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Cablegate: Goma Notes 04/04/08 - Srsg Doss Briefs the Humanitarian

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OO RUEHBZ RUEHDU RUEHGI RUEHJO RUEHMR RUEHRN
DE RUEHKI #0335/01 0991303
ZNR UUUUU ZZH
O 081303Z APR 08
FM AMEMBASSY KINSHASA
TO RUEHC/SECSTATE WASHDC IMMEDIATE 7863
INFO RUEHXR/RWANDA COLLECTIVE
RUCNSAD/SOUTHERN AF DEVELOPMENT COMMUNITY COLLECTIVE
RUEHJB/AMEMBASSY BUJUMBURA 0015
RUEAIIA/CIA WASHDC
RHEFDIA/DIA WASHDC
RHMFISS/HQ USEUCOM VAIHINGEN GE
RUZEJAA/JAC MOLESWORTH RAF MOLESWORTH UK

UNCLAS SECTION 01 OF 02 KINSHASA 000335

SIPDIS

SIPDIS
SENSITIVE

E.O. 12958: N/A
TAGS: PGOV PHUM PREF PREL CG
SUBJECT: GOMA NOTES 04/04/08 - SRSG DOSS BRIEFS THE HUMANITARIAN
COMMUNITY


1. (SBU) Summary: SRSG Doss described the UN Security Stabilization
Strategy as an effective framework for coordinating North Kivu
diplomatic, political, military and humanitarian initiatives an
April 4 briefing in Goma. He said that MONUC will give timely
briefings to NGOs on military movements and is preparing dossiers on
CNDP and FDLR human rights violations. NGO reps pushed for better
communication and consultation with government officials and leaders
of the Amani program, noting that IDPs are mostly unaware of its
existence. Eastern Division Commander General Singh promised to
arrange meetings between MONUC commanders and OCHA to discuss using
military escorts to facilitate humanitarian operations. End
summary.

2. (SBU) SRSG Alan Doss outlined the UN Security Stabilization
Strategy to representatives of UN agencies, MONUC, NGOs and the
Goma-based International Facilitation at OCHA headquarters April 4.
Doss regards the Strategy as an effective framework for coordinating
diplomatic, political, military and humanitarian initiatives going
forward. He said it was not a master plan but a guide,
incorporating principles from the Nairobi and Goma/Amani processes
and covering activities in Kinshasa as well as eastern Congo. The
goal of the Strategy is to make these activities -- all of them in
Congolese hands -- more coherent, to help the partners "sing
harmoniously from the same hymn sheet."

3. (SBU) Doss touched only briefly on military issues during his
briefing. Military activity should protect the civilian population
but not supplant civilian activity, he said, creating humanitarian
space but not filling it.

Pressure on MONUC
-----------------

4. (SBU) In the following Q&A, NGO representatives appealed for help
from MONUC military in several areas. Exclusion zones
notwithstanding, MSF's operations in Kivu are still hampered by
violence, and population displacement continues. Food is inadequate
and people are reduced to eating electrolyte salts. MSF asked for
regular, transparent military briefings to be able to prepare for
disruptions in certain areas, notably villages northwest of Sake,
where bands of PARECO fighters are disintegrating into smaller
groups of looters. MSF's rep noted that in both Goma and Masisi
there is always the risk that a single stray bullet will scare off
international humanitarian agencies, leaving the population again
without help.

5. (SBU) WFP complained that the general situation in North Kivu is
deteriorating. Bad roads prevent sufficient assistance from
arriving in affected areas. Only MONUC has the capacity to operate
in the province and provide escort for WFP trucks if ordered. WFP's
rep predicted the remaining road infrastructure will collapse within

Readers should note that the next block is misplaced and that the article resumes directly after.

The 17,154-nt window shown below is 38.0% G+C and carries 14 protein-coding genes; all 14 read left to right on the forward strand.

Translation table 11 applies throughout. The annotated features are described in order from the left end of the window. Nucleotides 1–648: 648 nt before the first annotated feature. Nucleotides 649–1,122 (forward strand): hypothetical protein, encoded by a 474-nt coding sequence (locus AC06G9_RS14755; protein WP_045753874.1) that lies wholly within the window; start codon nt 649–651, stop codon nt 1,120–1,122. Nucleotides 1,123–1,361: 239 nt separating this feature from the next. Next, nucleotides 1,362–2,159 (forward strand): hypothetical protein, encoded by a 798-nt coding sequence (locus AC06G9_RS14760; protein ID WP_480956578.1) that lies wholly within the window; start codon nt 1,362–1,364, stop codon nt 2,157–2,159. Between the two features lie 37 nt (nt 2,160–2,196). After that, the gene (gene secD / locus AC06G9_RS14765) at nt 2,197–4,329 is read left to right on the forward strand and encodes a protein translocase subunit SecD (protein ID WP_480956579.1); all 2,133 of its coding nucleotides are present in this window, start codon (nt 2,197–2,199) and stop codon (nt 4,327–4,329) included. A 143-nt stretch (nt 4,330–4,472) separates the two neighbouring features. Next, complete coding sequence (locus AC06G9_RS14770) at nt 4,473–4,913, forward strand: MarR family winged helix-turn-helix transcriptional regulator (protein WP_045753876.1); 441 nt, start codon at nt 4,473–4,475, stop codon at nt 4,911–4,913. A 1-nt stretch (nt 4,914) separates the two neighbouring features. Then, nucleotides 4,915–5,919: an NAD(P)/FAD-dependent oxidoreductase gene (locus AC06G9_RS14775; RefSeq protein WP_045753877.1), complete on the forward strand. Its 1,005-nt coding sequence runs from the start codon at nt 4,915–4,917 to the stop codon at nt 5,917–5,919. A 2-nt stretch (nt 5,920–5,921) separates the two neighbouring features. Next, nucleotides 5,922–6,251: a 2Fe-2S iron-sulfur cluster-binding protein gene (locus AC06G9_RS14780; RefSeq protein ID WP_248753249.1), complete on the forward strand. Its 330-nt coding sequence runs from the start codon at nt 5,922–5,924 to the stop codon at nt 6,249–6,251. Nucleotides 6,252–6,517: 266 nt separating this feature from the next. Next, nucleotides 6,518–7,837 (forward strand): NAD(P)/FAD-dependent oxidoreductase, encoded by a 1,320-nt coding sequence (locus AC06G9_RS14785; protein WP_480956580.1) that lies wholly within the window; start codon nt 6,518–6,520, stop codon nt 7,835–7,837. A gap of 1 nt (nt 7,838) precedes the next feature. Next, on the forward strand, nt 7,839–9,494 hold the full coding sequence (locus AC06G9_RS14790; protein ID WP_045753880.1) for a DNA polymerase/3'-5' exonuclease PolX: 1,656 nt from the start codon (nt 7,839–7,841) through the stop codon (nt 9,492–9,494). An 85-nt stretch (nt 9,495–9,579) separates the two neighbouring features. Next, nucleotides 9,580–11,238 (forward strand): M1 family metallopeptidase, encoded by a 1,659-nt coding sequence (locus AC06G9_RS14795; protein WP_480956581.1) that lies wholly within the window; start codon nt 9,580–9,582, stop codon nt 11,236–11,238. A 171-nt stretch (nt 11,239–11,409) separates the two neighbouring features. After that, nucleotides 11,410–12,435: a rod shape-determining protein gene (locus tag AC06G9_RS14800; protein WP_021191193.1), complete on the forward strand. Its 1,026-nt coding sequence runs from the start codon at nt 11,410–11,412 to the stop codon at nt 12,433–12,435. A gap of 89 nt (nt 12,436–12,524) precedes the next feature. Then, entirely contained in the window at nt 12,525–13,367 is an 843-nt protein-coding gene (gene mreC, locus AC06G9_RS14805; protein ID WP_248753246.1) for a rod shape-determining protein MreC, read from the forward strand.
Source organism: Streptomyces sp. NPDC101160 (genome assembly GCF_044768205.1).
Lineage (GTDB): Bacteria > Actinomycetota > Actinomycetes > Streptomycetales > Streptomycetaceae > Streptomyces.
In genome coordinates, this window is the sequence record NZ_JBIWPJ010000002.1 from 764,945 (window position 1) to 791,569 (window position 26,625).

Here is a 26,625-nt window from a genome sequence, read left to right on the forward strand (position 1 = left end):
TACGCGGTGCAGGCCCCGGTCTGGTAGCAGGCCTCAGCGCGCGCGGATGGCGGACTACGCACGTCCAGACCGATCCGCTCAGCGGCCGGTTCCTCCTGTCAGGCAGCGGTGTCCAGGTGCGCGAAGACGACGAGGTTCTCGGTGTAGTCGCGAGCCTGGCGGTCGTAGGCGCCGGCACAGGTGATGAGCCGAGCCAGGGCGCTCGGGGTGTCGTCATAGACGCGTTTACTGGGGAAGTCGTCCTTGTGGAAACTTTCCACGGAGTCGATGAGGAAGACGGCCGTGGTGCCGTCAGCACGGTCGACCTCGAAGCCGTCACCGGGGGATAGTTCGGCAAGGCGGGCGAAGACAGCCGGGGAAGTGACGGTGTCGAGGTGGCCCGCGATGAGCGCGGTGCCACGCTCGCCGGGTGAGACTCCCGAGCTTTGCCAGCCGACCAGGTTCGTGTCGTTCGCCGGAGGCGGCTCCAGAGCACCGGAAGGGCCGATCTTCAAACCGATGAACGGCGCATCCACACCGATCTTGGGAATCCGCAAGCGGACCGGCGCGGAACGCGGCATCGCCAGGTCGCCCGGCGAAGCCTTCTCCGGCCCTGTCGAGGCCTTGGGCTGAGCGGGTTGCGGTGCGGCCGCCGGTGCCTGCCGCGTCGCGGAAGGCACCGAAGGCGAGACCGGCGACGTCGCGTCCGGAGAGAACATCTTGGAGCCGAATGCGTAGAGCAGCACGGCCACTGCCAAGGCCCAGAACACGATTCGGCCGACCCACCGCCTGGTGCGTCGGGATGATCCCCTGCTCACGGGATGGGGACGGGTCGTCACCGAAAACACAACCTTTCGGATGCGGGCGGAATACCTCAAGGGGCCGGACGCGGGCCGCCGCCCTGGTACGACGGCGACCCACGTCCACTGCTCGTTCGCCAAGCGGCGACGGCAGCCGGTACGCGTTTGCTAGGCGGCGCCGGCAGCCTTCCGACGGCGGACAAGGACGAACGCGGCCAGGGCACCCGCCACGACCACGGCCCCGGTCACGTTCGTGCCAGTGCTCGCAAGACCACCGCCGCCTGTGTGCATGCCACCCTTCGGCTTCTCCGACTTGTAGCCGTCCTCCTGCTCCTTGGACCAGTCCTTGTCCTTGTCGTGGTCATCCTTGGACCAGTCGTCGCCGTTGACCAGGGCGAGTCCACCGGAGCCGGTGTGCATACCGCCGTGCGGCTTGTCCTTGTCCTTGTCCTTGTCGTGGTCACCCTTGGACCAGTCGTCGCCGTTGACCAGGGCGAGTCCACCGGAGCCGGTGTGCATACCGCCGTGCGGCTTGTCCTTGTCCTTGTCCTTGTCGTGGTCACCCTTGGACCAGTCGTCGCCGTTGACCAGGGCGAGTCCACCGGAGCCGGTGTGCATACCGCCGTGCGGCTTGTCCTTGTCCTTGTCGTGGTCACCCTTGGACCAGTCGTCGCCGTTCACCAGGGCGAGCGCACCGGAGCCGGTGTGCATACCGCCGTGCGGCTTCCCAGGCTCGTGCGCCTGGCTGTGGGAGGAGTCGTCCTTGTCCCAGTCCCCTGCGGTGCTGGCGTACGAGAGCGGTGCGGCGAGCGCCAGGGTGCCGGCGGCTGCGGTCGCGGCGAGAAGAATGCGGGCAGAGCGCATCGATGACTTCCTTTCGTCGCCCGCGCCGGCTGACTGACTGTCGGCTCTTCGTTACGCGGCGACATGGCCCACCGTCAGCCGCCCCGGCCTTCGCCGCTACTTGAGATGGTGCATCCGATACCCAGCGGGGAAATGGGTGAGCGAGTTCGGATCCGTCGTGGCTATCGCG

2-3 weeks, and with it humanitarian assistance to Walikali and
Masisi territories.

6. (SBU) Doss committed to timely briefing by MONUC on military
movements, excluding certain operational details. As for road
improvements, he suggested using engineers from the South Kivu-based
Pakistani battalion, and promised to consult further with MONUC's
North Kivu Brigade regarding humanitarian escort. Eastern Division
Commander General Bikram Singh agreed to support these approaches.
Doss urged all partners to help out agencies experiencing troubles
since MONUC is not equipped to solve all problems.

Human rights
------------

7. (SBU) Human rights organizations turned the conversation to
sexual violence perpetrated by members of armed groups. Doss
declared flatly that this will not end until all the groups are
dismantled. He said that sexual violence is embedded in some local
cultures and that much time will be needed before attitudes change.
In anticipation of action against armed groups, MONUC is preparing
detailed dossiers on CNDP and FDLR human rights violations. (Note:
Some reps complained on the margins of the briefing that the issue
was not getting higher priority. Is it right, one representative
asked, that a Congolese woman should be raped by soldiers of her own
army and left to wait until cultures change before she gets help?
End note.)

Calls for outreach
------------------

8. (SBU) NGO reps pushed for better communication and consultation
with government officials and leaders of the Amani program. They

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claimed that IDPs, for example, are mostly unaware of Amani's
creation and other important changes. This political-diplomatic
work needs to move closer to its targets, along with the vision of
the Congolese participants in the program.

9. (SBU) Singh said that MONUC military can help advance the
process. He promised to bring commanders from MONUC's Kivu-based
forces to meet with OCHA on how to use military escorts to
facilitate humanitarian operations. Doss added that police are also
essential to the stabilization process and noted that Interior
Minister Denis Kalume recently agreed to enhanced police presence in
Goma. Doss ended the meeting with an axiom: Visibility plus
mobility yields stability and reduced violence.

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